Having Amazon brand registry is something that is recommended for every brand on the Amazon marketplace. Here are Amazon’s reasons for why brands, especially those selling unique products, should apply for brand registry:
- Increased authority over listing content for your products: Registering your brand with Amazon gives you increased control over your products’ titles, details, images, and other attributes. It also has the potential to reduce matching errors that may occur during listing.
- Amazon-issued product IDs that can be used in place of UPCs: Registering your brand allows you to list your products without standard product identifiers, such as UPCs and EANs. Enrollment assigns a Global Catalog Identifier (GCID) to your products, which you can use in place of the standard product ID. (Although we recommend that you continue to include your products’ standard IDs if they exist.)
3. Expanding Beyond Amazon for Customer Engagement
Finally, your website is a bridge for your brand. As your sales grow, so too will your brand recognition.
As consumers use your product, they will post on their Facebook wall. They will take a picture for Instagram. They may even make a video for Youtube or find some other way to share with their friends the experience they are having.
And as people share their experience with your brand, you want a website that can reinforce that brand message and build a bridge for people who may be looking to buy direct.
When consumers visit your site, you have a chance to capture their email and engage with them in a more personal way. This is how you begin to create lifetime customer loyalty and build a valuable email list. These are customers who can market to without having to pay for advertising or optimize for search (though your efforts in those two areas for increased return should be on-going).
An email list is the cheapest way to effectively communicate with your fans and build a loyal customer base that buys often.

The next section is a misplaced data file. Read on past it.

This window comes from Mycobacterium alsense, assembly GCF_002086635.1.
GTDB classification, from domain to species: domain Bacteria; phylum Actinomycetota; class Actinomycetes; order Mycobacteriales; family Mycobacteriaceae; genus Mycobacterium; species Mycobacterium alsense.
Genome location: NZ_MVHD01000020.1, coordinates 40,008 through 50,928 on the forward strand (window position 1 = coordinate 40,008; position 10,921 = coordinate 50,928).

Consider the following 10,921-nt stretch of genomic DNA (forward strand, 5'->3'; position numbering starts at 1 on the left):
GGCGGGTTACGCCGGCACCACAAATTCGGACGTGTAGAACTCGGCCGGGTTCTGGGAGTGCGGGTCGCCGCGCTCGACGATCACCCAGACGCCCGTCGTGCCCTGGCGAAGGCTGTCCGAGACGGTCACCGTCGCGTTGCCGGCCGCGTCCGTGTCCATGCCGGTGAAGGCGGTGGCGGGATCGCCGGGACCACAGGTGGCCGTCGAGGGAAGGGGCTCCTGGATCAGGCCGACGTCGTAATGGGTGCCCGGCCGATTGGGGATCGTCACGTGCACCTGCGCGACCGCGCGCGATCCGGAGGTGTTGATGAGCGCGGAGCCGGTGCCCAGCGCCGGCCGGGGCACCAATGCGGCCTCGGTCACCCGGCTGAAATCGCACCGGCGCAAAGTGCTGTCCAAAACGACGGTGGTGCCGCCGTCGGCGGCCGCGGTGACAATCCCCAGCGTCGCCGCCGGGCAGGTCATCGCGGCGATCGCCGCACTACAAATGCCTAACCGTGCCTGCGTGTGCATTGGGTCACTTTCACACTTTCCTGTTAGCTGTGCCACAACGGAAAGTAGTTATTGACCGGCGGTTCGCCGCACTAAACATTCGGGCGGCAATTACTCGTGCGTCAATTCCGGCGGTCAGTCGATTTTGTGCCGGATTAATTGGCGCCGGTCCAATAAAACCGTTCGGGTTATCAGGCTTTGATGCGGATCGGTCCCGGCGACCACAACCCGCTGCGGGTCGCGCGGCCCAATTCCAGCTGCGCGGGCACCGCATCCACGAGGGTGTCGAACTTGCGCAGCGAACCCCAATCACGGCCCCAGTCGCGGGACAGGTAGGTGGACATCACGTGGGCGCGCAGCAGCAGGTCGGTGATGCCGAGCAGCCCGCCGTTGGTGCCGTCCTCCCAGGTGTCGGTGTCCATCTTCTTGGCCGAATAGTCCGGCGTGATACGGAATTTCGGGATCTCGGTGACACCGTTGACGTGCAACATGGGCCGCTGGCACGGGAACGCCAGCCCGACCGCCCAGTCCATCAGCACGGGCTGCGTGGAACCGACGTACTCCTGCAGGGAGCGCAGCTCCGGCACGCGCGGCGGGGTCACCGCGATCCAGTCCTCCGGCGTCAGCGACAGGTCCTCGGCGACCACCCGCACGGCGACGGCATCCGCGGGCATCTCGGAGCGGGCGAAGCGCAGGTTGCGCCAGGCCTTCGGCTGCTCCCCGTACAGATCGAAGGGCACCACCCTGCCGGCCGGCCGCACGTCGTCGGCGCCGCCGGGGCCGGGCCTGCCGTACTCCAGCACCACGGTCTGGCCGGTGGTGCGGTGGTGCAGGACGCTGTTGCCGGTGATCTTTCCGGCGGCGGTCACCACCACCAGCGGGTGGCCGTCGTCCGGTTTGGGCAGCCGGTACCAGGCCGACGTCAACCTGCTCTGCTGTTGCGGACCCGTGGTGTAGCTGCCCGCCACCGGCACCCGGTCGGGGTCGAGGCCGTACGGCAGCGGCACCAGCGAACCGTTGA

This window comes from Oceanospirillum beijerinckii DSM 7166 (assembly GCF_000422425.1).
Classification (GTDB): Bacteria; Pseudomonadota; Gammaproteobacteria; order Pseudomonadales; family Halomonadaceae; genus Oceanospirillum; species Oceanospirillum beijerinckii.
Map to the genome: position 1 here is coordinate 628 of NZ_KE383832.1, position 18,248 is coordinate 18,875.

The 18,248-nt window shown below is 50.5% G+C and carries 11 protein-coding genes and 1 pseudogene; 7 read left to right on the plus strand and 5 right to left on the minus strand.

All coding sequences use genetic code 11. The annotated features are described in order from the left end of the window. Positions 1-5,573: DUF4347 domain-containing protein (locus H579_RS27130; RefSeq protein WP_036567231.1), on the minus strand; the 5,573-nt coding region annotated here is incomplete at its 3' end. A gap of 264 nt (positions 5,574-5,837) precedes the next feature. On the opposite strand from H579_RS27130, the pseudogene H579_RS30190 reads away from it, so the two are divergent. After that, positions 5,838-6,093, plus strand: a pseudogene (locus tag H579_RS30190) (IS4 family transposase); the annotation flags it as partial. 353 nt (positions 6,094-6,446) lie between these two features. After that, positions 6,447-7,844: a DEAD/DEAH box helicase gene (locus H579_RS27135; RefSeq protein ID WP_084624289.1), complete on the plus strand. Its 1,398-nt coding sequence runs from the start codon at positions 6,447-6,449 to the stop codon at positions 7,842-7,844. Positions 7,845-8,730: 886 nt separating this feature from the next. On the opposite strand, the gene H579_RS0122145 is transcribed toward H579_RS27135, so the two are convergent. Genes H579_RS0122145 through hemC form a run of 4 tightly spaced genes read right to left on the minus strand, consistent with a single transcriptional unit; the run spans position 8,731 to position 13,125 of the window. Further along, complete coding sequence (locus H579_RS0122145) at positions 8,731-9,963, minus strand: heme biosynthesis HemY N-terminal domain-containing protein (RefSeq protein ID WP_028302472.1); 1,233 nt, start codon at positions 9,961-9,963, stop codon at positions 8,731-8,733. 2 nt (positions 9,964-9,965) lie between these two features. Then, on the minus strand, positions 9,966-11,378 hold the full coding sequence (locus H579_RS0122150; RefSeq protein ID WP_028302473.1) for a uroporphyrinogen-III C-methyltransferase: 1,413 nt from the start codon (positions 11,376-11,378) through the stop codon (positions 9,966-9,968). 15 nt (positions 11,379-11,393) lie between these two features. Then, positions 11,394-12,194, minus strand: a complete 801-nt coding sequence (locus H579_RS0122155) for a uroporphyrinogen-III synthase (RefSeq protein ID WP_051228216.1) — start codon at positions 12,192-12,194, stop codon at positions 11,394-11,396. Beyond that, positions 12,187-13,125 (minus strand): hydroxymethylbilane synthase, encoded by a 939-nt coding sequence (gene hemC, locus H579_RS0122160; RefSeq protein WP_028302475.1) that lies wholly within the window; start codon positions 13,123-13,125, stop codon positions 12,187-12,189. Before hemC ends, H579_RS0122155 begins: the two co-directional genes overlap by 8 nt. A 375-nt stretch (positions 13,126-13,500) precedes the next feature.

4. Expanding Beyond Amazon for Wholesale Opportunities
One other thing to consider is expansion into other retail channels. As purchasing managers look at your product, they will go to Amazon and read your product reviews. Next, they will go to your website.
Your website is your online 24-hour, 365-days a year sales person. It is here these managers will find out how to contact you and build larger deals for additional product distribution through wholesaler relationships with the likes of Walmart, Kohls, etc.
Building a website isn’t the first thing Amazon sellers think about, but as your brand grows it is something that should be considered.
Now that you know the main reasons for building your own site, let’s look at some of the pros and cons of owning your site and having your own retail channel.
The Pros and Cons of Building an Ecommerce Website
And yet, 46% of SMBs still do not have a website.
According to Custora Ecommerce Pulse, while online orders increased 8.9% in Q3 2017 year-over-year, average order value was only up 0.2%, indicating that most of the growth is driven by increasing numbers of transactions.
Of all U.S. B2C ecommerce sales ($393B), 55% is sold through branded stores vs. 45% via marketplaces.
The biggest pro of launching an ecommerce store if earning a share of that 55% of consumers shopping only through branded websites.
How to Build an Ecommerce Store
Here is a step-by-step on how to build and launch a profitable online store (seriously).